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Md. lets Blues keep $20 million discount pending hearing in fall


The state agency that regulates hospitals will allow Blue Cross and Blue Shield of Maryland to keep a discount worth nearly $20 million pending a public hearing in September.

The Maryland Health Services Cost Review Commission yesterday agreed to take a second look at the 4 percent discount on hospital costs granted insurers that provide coverage to all comers during open enrollment periods.

The hearing will determine whether the benefits provided to people turned away by other companies because of their medical conditions justify the millions of dollars in discounts to the Blues and a few other companies known as insurers of last resort.

The discount is intended to make health insurance affordable to people with medical problems and thus reduce the amount of uncompensatedcare provided by Maryland hospitals. But while it has been in effect, the number of uninsured has soared to an all-time high of 561,000 people.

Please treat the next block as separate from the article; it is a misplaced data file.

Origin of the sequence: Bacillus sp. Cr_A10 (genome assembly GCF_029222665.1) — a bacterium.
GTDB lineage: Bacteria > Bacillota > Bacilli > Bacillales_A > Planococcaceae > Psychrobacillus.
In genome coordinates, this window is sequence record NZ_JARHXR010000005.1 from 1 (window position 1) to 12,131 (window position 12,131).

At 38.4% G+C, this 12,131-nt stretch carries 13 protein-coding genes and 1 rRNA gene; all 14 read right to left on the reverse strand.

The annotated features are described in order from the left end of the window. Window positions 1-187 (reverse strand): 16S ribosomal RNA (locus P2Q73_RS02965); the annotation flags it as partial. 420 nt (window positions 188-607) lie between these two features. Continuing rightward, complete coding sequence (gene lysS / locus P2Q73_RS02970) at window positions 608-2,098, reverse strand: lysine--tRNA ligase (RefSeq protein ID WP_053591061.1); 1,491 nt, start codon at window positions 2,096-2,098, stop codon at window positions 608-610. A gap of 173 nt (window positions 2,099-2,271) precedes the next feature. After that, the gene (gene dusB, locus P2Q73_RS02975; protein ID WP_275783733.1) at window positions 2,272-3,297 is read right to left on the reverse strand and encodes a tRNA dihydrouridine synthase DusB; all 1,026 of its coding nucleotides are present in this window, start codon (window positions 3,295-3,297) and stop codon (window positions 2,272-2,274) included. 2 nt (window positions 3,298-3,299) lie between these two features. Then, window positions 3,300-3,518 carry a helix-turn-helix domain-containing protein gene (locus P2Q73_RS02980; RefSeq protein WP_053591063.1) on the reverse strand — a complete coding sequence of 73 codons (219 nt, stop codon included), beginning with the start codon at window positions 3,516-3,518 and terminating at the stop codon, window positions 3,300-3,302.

In Maryland, Blue Cross is the largest health insurer of last resort, signing up several hundred otherwise uninsurable people every year. About 2,500 people currently are in the program.

"Our view is, the nature of the insurance industry has changed so dramatically since 1979 -- the data year used to evaluate the discount --that the best way to handle it is in a full hearing," said John M. Colmers, executive director of the cost review commission.

Blue Cross' discount was worth almost $20 million last year, but it paid out only $2.5 million in hospital bills for people it signed up during its semiannual open enrollments.

The $17.5 million difference was discovered three months ago in papers filed by Blue Cross with the state insurance division. Until then, Blue Cross had maintained it could not separate the cost of care for people who signed up under open enrollment from that for people in other nongroup policies.

In a report issued yesterday, the commission staff disputed Blue Cross' claim that the cost of care for a wider group of people should be included when judging whether the health insurer deserved the discount. According to the report, the discount is supposed to be evaluated in terms of how much savings it generates for hospitals.

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